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Anesthesia in Otolaryngology and Ophthalmology

Deryck Duncalf, MD
JAMA. 1982;248(2):242. doi:10.1001/jama.1982.03330020078044.
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This text contains much useful information in two areas of anesthesia. It stems from the extensive experience of an anesthesiologist who for many years has specialized in anesthesia for otolaryngology and ophthalmology. Frequently in the practice of anesthesiology, there may be several options available in the selection of anesthetic agents and techniques. However, in this book, the impression is given that the author has limited his recommendations to his own particular preferences.

The middle sections on anesthesia in otolaryngology and ophthalmology contain useful descriptions of the surgical procedures involved and the special anesthetic requirements that must be met to ensure a successful outcome. Since many ophthalmic procedures can be performed under local anesthesia, the chapter on "Topical, Infiltration, and Nerve Block Anesthesia" provides a background of information that will be helpful to both anesthesiologists and ophthalmologists in the choice of local or general anesthesia.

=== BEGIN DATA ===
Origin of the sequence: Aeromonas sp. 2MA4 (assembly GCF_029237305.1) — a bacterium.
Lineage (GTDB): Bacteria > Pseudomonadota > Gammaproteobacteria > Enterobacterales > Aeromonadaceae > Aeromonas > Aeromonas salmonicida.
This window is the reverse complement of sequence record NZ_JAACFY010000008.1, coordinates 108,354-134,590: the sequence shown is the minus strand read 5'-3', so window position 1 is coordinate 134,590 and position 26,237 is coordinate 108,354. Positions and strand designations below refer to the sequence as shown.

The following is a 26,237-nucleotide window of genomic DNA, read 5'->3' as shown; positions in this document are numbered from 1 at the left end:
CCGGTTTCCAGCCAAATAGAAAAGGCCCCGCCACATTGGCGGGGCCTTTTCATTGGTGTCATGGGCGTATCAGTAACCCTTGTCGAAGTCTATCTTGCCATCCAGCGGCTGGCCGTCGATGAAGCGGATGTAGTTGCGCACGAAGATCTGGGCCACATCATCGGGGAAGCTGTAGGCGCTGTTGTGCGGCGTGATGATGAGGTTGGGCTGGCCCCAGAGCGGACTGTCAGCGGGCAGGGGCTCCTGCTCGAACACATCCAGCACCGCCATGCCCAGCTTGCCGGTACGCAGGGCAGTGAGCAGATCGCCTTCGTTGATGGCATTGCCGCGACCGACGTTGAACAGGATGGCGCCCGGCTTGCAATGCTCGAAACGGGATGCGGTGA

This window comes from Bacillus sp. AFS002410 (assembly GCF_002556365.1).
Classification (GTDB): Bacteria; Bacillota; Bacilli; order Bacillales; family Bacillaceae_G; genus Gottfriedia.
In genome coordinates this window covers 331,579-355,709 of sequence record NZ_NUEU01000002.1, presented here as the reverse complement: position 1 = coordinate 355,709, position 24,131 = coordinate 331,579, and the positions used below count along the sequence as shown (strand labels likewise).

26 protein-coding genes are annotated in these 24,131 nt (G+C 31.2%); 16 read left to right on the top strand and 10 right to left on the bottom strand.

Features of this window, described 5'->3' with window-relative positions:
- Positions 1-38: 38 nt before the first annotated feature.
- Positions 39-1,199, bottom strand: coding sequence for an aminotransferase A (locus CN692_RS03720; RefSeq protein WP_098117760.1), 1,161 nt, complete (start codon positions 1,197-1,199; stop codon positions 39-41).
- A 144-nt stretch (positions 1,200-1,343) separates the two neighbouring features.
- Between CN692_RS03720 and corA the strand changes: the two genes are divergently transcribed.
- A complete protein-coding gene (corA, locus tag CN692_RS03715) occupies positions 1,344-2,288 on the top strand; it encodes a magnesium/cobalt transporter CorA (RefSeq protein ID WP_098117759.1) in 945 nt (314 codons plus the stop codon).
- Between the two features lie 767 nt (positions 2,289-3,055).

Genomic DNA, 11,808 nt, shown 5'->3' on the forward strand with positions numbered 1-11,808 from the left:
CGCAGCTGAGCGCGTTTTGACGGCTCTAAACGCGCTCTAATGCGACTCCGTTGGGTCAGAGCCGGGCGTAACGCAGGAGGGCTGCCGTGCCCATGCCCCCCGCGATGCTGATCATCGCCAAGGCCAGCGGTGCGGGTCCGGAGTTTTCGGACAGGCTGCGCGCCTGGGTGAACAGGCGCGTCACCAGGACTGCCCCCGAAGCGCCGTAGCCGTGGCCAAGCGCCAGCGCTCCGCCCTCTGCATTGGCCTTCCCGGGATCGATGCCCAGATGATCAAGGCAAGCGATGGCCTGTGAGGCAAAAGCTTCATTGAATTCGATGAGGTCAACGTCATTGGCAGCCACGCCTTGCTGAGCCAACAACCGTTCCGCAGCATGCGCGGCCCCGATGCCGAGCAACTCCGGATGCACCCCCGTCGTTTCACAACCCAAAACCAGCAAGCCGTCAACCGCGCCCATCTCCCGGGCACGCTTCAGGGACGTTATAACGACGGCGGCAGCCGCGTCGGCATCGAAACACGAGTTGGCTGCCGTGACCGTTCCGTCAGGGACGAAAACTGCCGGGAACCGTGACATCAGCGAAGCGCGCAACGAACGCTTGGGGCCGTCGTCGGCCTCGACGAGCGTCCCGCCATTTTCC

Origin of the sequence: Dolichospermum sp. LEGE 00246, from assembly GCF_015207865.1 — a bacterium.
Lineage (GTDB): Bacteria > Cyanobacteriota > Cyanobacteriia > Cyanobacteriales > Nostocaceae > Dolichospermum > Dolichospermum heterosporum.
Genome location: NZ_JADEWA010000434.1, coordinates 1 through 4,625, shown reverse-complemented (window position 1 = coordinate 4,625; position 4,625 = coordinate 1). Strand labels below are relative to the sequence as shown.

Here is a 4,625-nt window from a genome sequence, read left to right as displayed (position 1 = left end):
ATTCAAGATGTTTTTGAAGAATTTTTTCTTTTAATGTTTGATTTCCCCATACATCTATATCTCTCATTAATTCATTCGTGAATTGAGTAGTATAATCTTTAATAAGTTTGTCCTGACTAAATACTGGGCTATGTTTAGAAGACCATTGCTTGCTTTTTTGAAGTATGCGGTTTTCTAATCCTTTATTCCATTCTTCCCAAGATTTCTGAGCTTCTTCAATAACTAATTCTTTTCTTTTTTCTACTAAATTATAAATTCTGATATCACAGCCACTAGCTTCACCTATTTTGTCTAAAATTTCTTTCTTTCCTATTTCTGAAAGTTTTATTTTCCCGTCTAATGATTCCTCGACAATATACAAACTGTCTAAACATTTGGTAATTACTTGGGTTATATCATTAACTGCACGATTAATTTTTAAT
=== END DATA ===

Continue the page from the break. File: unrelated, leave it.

Section 1, "General Considerations," is a


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